Mitry-Mory, June 29, 1994. Ingrid G., an 11-year-old cyclist, was abducted near a railway line by a man who told her he was a policeman. He told her to get into his car to drive her to the police station. The girl was driven to Saclay, more than an hour away, to an abandoned farm where she was tied up and raped for several hours.The man let her live. Once again, the DNA collected by the investigators is that of the man with the damaged skin.

Francois Verove took his own ,life a few days before a hearing in 2021
François Vérove committed suicide

After years of investigation and hundreds of leads analyzed, the investigation took a new turn in 2021 with the summoning of a tighter pool of gendarmes by investigating judge Nathalie Turquey. On September 24, François Vérove, one of the 750 recipients of the summons, committed suicide with a cocktail of barbiturates in a rented apartment in Le Grau-du-Roi. He had received a summons by telephone three days earlier, and the hearing was scheduled for October 6. Vérove’s interlocutor had stated that the summons was linked to a criminal case from the 80s, and that his DNA would be taken. François Vérove was Le Grêlé.He was 59 years old. In a posthumous letter, he claimed to have taken control of his life since 1997, curbing his criminal instincts in favor of a healthier, more stable life.

The devil in uniform

“He was a courteous and sympathetic person,” says the mayor of Prades-le-Lez, a commune in the Hérault region where Vérove joined the municipal council in 2019. That same year, he retired from the police department, which he joined in 1988 after five years as a gendarme in the Republican Guard cavalry. Between 1995 and 1999, François Vérove was on sick leave on numerous occasions due to depression. Although described as sometimes somewhat tormented by his superiors and colleagues, he was considered a serious and kind colleague. Contrary to the sketch widely circulated throughout France for years, Vérove had no acne scars.What is known is that he used his status as a law enforcement officer, displaying a police card and using professional equipment such as handcuffs, a walkie-talkie and his service weapon. Although to date he has not been linked to any post-1997 criminal cases, investigators doubt that he was inactive for nearly 25 years.In addition to the above cases, François Vérove is strongly suspected of having killed Karine Leroy, who disappeared on her way to school and whose body was found on the edge of a forest a few miles from Meaux, Ile de Frqnce, in the summer of 1994. The child had been killed using the Spanish garrote technique, with the aid of an electric wire and a piece of wood.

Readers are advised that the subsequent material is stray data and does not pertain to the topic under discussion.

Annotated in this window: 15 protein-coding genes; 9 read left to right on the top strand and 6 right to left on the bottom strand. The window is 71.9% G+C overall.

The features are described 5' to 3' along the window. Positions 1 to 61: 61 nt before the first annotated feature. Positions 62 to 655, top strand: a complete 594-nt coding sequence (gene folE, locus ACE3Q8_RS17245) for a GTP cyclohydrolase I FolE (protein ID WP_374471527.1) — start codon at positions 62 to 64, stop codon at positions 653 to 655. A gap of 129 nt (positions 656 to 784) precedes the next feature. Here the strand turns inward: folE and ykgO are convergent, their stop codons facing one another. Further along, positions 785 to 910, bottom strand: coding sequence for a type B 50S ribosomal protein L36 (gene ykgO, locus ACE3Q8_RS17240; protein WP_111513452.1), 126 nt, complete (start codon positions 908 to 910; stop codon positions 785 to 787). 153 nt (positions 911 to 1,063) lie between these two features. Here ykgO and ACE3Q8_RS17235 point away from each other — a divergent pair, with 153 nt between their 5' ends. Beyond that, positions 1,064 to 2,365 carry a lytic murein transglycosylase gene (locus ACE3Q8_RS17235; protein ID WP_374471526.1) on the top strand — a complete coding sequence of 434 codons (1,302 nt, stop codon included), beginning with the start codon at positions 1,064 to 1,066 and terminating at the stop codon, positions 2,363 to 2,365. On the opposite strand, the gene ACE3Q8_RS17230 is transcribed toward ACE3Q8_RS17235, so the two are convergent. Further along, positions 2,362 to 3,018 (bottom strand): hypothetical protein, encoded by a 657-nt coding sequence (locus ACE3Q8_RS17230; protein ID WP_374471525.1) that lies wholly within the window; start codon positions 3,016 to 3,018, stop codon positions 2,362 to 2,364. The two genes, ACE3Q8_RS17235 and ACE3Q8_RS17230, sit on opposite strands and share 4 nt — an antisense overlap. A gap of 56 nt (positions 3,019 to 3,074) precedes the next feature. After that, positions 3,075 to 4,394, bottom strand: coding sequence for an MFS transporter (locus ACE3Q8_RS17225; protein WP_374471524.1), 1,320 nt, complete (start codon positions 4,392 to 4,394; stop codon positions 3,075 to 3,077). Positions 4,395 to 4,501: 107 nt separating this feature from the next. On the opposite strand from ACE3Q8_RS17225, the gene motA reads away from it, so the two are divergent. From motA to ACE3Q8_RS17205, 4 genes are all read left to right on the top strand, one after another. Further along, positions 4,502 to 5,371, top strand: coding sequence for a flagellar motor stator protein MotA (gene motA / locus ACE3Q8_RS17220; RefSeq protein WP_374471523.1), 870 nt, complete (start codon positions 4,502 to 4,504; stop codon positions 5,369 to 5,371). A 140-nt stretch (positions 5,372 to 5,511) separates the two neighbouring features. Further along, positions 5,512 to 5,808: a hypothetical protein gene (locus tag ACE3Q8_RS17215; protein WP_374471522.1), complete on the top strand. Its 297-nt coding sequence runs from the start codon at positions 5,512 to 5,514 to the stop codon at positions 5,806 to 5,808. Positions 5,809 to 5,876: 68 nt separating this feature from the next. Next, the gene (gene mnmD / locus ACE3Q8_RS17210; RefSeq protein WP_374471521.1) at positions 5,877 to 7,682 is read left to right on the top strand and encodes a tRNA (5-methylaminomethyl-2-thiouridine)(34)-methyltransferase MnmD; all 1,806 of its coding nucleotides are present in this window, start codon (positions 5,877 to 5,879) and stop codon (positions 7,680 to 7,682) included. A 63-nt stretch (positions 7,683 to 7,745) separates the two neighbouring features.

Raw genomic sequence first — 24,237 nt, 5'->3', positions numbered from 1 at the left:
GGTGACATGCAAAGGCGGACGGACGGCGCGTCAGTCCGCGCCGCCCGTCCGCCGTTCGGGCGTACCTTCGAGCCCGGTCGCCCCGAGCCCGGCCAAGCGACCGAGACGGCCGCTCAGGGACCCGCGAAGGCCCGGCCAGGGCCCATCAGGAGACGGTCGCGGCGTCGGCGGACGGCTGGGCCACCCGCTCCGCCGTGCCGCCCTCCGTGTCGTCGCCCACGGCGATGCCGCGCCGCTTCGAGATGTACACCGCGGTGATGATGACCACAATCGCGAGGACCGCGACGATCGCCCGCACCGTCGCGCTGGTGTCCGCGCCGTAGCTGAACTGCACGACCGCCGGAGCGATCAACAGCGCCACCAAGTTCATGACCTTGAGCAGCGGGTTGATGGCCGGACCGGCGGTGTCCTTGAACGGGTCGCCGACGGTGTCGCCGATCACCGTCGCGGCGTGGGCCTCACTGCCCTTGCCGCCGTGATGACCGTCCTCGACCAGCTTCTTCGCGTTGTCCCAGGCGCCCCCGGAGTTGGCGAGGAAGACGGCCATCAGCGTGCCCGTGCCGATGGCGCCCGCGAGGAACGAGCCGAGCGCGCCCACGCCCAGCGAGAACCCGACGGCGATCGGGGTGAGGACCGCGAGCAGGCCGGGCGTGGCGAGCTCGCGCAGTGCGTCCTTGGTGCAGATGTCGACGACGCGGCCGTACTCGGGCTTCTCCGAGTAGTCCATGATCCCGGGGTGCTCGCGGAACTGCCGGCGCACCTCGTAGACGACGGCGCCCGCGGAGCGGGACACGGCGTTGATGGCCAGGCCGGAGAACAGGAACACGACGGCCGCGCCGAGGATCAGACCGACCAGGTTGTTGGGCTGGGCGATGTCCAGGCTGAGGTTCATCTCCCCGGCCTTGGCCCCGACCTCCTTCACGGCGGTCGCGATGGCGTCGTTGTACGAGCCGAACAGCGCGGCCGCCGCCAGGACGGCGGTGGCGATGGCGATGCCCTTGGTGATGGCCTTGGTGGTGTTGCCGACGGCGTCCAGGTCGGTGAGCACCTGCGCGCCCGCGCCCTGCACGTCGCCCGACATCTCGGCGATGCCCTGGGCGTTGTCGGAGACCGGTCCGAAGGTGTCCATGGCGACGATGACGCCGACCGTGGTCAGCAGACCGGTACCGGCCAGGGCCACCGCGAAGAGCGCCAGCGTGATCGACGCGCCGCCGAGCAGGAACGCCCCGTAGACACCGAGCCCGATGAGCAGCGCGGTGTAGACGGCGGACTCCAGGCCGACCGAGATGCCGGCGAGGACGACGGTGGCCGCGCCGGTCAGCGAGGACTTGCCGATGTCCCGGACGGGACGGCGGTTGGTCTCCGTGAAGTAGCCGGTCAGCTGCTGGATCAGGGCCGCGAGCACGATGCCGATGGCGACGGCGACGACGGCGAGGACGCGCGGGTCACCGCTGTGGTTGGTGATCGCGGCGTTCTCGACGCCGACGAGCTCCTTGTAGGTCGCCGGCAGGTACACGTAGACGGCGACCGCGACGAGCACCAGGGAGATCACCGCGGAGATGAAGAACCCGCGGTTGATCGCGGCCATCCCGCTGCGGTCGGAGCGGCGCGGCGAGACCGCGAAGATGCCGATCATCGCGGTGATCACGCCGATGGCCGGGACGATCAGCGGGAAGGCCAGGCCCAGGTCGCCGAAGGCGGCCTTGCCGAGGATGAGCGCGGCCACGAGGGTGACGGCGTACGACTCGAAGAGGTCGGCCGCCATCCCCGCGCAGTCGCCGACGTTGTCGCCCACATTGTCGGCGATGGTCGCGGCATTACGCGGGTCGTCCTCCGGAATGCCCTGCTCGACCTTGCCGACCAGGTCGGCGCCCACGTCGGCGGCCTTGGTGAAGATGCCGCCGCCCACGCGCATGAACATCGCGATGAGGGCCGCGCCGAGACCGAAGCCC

The Siberian hunter: into Mikhail Popkov’s troubled mind

Mikhail Popkov is a Russian serial killer

Mikhail Popkov, also known as “The Siberian Wolf”, is a Russian serial killer convicted of committing brutal murders. Born on March 7, 1964 in Angarsk, Popkov was a police officer for many years. However, behind this respectable façade lay a ruthless predator. Between 1992 and 2010, Popkov committed at least 81 murders of women in Eastern Siberia. He mainly targeted women he considered “immoral”, luring them with his police car before sexually assaulting and killing them. His preferred method was to stab them to death and then rape them post-mortem. Popkov was arrested in 2012 and confessed to his crimes, claiming that he was seeking to “purify” society.